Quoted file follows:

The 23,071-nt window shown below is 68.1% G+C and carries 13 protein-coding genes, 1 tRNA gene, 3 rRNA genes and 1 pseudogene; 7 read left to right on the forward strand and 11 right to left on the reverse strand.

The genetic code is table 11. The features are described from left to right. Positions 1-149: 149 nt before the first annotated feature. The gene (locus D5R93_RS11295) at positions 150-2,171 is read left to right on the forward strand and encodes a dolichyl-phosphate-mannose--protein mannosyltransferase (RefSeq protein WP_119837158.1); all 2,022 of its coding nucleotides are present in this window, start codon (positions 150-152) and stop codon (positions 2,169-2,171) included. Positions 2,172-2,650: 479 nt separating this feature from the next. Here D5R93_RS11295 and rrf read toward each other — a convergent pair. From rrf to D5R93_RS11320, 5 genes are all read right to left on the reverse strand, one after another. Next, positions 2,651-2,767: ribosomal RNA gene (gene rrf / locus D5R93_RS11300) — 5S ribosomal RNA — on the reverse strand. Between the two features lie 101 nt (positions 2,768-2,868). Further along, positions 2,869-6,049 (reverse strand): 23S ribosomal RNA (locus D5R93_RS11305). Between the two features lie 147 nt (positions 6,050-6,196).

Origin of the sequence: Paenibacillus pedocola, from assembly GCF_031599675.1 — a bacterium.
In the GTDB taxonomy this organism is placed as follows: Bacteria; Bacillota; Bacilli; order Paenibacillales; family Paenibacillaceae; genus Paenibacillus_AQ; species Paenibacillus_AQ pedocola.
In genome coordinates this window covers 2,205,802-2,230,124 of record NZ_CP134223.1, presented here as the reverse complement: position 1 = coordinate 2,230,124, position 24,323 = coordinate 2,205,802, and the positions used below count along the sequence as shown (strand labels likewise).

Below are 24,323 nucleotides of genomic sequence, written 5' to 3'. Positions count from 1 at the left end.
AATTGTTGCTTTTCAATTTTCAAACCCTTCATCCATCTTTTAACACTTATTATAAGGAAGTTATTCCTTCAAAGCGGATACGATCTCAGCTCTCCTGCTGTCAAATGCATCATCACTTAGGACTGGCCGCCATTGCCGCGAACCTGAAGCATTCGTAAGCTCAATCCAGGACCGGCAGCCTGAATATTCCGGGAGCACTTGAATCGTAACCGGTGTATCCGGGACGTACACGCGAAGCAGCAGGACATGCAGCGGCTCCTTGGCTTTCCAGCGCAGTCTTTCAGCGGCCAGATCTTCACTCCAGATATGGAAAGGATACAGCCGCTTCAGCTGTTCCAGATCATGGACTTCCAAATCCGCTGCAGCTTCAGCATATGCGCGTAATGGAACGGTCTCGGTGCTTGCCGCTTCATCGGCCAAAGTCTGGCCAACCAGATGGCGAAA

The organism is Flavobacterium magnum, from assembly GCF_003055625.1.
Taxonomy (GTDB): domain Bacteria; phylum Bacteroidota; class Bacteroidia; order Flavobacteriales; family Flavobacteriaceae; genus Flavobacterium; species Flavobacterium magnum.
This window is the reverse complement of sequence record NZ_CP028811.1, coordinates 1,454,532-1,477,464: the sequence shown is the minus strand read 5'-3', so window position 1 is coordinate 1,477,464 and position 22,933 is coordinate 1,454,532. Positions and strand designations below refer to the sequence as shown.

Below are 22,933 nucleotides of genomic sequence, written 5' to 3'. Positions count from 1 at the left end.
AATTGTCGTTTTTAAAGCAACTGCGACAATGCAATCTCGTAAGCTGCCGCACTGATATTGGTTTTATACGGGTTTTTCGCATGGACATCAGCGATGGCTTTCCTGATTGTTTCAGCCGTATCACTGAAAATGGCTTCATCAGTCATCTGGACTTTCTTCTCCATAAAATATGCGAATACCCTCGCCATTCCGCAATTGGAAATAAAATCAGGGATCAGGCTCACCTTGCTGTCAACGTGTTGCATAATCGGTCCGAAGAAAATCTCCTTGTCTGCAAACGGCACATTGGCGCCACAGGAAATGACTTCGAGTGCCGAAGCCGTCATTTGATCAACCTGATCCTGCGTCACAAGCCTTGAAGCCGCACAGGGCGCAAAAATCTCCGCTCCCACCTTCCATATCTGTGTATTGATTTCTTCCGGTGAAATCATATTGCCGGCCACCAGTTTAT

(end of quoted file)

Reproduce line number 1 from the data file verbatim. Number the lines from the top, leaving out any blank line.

The 23,071-nt window shown below is 68.1% G+C and carries 13 protein-coding genes, 1 tRNA gene, 3 rRNA genes and 1 pseudogene; 7 read left to right on the forward strand and 11 right to left on the reverse strand.